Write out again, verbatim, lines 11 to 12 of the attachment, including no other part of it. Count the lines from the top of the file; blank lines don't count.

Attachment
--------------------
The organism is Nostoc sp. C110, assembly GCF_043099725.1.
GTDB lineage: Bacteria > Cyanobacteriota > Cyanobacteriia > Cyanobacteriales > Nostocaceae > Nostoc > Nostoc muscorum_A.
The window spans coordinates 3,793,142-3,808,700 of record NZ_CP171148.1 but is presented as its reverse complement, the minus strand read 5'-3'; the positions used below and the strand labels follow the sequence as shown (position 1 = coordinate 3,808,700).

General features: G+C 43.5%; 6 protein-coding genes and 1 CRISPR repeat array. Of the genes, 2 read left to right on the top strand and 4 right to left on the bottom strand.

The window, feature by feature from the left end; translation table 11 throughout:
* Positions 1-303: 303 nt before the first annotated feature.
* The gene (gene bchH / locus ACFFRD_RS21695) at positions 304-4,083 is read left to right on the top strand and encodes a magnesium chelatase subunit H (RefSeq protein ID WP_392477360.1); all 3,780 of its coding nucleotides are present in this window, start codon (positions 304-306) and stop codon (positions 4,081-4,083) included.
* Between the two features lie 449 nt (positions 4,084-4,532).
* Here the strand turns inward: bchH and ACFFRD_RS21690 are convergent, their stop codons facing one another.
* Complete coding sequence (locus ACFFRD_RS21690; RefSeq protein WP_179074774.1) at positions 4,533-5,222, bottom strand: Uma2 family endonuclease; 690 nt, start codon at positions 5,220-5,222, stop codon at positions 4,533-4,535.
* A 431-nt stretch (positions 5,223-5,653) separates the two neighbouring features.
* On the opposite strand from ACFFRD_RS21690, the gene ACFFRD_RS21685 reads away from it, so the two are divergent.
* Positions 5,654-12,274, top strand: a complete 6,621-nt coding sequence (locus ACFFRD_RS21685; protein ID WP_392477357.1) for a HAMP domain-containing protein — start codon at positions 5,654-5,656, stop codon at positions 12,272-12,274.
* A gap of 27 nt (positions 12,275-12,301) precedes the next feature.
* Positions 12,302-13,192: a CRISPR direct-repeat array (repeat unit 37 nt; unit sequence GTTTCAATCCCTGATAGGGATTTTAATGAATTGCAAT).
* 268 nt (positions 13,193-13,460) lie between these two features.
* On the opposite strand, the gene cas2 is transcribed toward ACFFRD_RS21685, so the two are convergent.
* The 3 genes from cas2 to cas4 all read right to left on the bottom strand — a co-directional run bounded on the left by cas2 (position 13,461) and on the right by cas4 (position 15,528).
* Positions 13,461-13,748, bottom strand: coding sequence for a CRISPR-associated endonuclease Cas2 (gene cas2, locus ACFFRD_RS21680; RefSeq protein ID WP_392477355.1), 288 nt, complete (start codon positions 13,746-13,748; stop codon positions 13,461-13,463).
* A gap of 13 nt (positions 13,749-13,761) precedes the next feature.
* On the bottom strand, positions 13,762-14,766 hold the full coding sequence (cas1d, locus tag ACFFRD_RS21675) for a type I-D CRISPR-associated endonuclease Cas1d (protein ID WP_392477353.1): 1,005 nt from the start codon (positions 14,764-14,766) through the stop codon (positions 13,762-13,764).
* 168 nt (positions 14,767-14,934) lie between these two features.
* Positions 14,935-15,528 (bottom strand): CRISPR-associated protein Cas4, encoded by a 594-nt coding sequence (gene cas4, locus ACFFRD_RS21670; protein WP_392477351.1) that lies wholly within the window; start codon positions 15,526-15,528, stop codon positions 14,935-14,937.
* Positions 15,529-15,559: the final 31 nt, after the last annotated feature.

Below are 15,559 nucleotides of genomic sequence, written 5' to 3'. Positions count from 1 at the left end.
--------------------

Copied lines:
* A 431-nt stretch (positions 5,223-5,653) separates the two neighbouring features.
* On the opposite strand from ACFFRD_RS21690, the gene ACFFRD_RS21685 reads away from it, so the two are divergent.